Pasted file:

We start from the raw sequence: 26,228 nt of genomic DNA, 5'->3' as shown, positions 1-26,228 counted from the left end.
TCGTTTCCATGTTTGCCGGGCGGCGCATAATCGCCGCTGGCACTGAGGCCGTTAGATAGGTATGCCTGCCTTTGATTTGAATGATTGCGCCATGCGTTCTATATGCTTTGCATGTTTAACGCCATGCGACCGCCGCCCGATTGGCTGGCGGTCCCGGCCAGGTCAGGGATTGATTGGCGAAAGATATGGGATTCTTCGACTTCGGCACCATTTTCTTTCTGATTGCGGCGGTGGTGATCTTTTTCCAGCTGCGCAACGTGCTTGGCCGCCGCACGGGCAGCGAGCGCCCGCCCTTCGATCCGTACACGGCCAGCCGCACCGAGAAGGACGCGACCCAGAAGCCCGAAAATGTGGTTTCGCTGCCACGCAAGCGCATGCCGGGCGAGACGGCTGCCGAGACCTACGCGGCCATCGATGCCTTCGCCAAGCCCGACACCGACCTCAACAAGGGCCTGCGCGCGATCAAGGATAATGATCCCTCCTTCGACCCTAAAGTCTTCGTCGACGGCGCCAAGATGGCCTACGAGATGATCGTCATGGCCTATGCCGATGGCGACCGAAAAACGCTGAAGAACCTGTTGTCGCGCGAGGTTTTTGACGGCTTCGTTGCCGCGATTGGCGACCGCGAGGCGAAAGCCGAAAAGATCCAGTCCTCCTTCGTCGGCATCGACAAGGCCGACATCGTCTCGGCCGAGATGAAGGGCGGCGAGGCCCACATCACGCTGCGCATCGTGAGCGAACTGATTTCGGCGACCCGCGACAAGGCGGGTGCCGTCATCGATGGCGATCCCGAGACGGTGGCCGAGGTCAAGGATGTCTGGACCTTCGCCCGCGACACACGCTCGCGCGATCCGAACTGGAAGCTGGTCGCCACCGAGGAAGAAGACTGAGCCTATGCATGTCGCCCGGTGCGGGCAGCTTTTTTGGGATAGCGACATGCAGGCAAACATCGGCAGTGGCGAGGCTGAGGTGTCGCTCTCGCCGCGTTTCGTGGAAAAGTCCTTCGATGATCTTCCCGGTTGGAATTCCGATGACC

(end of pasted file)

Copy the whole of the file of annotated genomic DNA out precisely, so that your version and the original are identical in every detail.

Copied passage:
We start from the raw sequence: 26,228 nt of genomic DNA, 5'->3' as shown, positions 1-26,228 counted from the left end.
TCGTTTCCATGTTTGCCGGGCGGCGCATAATCGCCGCTGGCACTGAGGCCGTTAGATAGGTATGCCTGCCTTTGATTTGAATGATTGCGCCATGCGTTCTATATGCTTTGCATGTTTAACGCCATGCGACCGCCGCCCGATTGGCTGGCGGTCCCGGCCAGGTCAGGGATTGATTGGCGAAAGATATGGGATTCTTCGACTTCGGCACCATTTTCTTTCTGATTGCGGCGGTGGTGATCTTTTTCCAGCTGCGCAACGTGCTTGGCCGCCGCACGGGCAGCGAGCGCCCGCCCTTCGATCCGTACACGGCCAGCCGCACCGAGAAGGACGCGACCCAGAAGCCCGAAAATGTGGTTTCGCTGCCACGCAAGCGCATGCCGGGCGAGACGGCTGCCGAGACCTACGCGGCCATCGATGCCTTCGCCAAGCCCGACACCGACCTCAACAAGGGCCTGCGCGCGATCAAGGATAATGATCCCTCCTTCGACCCTAAAGTCTTCGTCGACGGCGCCAAGATGGCCTACGAGATGATCGTCATGGCCTATGCCGATGGCGACCGAAAAACGCTGAAGAACCTGTTGTCGCGCGAGGTTTTTGACGGCTTCGTTGCCGCGATTGGCGACCGCGAGGCGAAAGCCGAAAAGATCCAGTCCTCCTTCGTCGGCATCGACAAGGCCGACATCGTCTCGGCCGAGATGAAGGGCGGCGAGGCCCACATCACGCTGCGCATCGTGAGCGAACTGATTTCGGCGACCCGCGACAAGGCGGGTGCCGTCATCGATGGCGATCCCGAGACGGTGGCCGAGGTCAAGGATGTCTGGACCTTCGCCCGCGACACACGCTCGCGCGATCCGAACTGGAAGCTGGTCGCCACCGAGGAAGAAGACTGAGCCTATGCATGTCGCCCGGTGCGGGCAGCTTTTTTGGGATAGCGACATGCAGGCAAACATCGGCAGTGGCGAGGCTGAGGTGTCGCTCTCGCCGCGTTTCGTGGAAAAGTCCTTCGATGATCTTCCCGGTTGGAATTCCGATGACC